1. Anonymous says:

      Hi Ernie

      Central banking in its current form certainly needs modifying in fact the entire banking system needs reform and change.

  5. max says:

    very good post Shaun. I fear you are absolutely right, and since the central bankers have absolutely no idea what they are doing, it seems likely that QE to infinity will overshoot considerably.

    1. Mike from Enfield says:

      An overshoot could, conceivably, be a price worth paying were it not for the fact that there appear to have been no measurable (positive) effects on the wider economy. As far as I know, unlike in the USA, the UK has no explicitly stated target at which QE is aimed – they just turn the tap on/off when it kind of ‘feels right’ (does the BoE employ astrologers…?).

      It seems most unlikely we’d ever hear an announcement that the policy is to be discontinued due to any negative effects so it will be interesting to find out which particular ‘beneficial’ effects they cite as having been achieved when (if?) it is ever withdrawn.

      1. Anonymous says:

        Hi Max

        The only target the Bank of England has explicitly is the 2% inflation one. Maybe their failure there has put them off other ones! They are also supposed to “subject to that (inflation target), to support the Government’s economic objectives including those for growth and employment. ” But that is unquantifiable.

        More and more their argument for QE has involved the word counterfactual, or everything would have been worse otherwise which is weak at best.

  6. Noo 2 Economics says:

    Hi Shaun,

    I have to disagree with you and the markets on this. Bernanke was clear – “Unfortunately, withdrawing policy accommodation AT THIS JUNCTURE would be highly unlikely to produce such conditions” and then “IF we see continued improvement and we have confidence that that is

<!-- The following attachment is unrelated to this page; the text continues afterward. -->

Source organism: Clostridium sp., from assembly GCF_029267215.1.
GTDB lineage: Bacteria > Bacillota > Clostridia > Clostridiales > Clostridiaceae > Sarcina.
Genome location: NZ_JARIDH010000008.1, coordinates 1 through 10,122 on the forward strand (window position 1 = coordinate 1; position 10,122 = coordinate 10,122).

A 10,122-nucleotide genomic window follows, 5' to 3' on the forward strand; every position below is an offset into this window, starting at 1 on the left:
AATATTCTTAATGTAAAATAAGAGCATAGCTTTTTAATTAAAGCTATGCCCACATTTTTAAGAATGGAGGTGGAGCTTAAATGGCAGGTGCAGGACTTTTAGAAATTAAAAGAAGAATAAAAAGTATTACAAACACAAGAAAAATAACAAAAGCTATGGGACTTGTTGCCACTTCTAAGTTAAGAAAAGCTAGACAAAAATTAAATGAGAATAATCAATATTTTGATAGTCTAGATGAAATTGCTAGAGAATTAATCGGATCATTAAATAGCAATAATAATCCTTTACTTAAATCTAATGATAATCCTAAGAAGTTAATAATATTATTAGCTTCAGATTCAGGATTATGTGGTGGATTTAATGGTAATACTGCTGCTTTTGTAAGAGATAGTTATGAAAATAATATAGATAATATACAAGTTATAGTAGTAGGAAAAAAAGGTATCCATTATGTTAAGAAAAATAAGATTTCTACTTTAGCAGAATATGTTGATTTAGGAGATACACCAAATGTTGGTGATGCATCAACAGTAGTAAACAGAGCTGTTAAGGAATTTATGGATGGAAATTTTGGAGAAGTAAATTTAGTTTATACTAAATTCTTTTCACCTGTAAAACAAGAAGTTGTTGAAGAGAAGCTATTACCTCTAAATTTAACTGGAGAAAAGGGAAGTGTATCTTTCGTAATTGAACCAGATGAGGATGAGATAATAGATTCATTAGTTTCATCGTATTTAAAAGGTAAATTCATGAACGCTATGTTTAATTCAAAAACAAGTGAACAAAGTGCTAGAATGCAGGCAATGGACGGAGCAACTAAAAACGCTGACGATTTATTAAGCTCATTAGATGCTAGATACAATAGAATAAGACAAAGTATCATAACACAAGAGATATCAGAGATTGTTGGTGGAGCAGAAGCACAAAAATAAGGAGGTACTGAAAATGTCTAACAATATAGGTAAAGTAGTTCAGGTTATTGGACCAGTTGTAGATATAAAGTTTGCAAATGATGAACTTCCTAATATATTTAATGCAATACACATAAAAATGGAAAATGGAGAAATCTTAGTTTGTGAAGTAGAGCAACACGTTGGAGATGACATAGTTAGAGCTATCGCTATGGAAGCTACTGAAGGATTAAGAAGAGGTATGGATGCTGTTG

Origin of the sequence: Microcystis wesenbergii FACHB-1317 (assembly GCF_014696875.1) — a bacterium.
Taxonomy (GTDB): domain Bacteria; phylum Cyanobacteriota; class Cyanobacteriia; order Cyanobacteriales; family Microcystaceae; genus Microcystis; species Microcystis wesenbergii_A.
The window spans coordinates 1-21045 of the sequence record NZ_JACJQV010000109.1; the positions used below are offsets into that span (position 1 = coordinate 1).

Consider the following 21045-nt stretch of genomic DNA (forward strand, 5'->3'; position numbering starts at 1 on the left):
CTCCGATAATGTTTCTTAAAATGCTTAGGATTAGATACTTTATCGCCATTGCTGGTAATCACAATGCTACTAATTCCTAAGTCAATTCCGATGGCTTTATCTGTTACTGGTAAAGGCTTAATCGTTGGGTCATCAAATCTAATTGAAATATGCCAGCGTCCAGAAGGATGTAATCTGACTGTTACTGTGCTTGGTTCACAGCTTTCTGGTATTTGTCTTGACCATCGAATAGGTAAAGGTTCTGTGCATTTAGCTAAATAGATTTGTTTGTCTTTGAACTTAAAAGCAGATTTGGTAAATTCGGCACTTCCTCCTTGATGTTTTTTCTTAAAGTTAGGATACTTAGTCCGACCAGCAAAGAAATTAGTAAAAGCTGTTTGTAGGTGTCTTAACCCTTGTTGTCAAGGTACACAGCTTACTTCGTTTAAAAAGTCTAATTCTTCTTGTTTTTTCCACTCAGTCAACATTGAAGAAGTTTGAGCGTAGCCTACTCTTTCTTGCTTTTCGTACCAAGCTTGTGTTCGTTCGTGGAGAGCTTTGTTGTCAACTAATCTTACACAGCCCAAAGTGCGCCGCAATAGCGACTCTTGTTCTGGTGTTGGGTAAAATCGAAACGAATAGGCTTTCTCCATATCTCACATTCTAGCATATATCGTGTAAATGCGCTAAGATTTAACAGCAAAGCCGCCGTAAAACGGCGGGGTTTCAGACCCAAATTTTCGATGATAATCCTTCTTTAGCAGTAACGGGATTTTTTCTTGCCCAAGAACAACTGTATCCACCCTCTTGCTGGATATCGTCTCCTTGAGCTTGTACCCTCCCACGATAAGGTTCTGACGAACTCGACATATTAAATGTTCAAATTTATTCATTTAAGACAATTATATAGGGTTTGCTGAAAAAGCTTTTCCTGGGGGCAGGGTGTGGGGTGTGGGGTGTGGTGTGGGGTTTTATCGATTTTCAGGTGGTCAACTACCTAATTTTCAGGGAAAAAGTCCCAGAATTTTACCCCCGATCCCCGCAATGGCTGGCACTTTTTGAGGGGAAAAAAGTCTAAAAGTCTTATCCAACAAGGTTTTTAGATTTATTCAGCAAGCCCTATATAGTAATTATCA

going to be sustained, then we could in the next few meetings … take a
    step down in our pace of purchases.”

    The capitals are of course mine, so he says at the moment no way are we going to desist from ongoing QE but maybe, following continuous sustained improvement we COULD (not WILL) in the NEXT FEW MEETINGS i.e. at least 3 months away and maybe a lot further away than that reduce the purchase pace.

    What is there to misunderstand? It really isn’t his fault that markets have over – reacted to his comments even if there has been marginally disa[ppointing news from China which, at the end of the day is only 1 month’s numbers.

    I think the authorities (Governments, CB’s and IMF) are getting twitchy about how they are going to pull out of all this market interefrence, sorry, QE, without crashing every market in the World and it it was that fear that probably prompted the question that Bernanke answered in terms of demonstrating that he did have some kind of slow withdrawal plan

    Now, should CB’s be interfering with market pricing mechanisms whether that be equities or bond markets? Absoloutely not!

    1. Anonymous says:

      Hi Noo2

      The game goes on except as time passes there is more interference which will be harder to unwind. I always thought that “exit strategies” from QE type actions would be a problem and I think that more likely problems are appearing rather than less.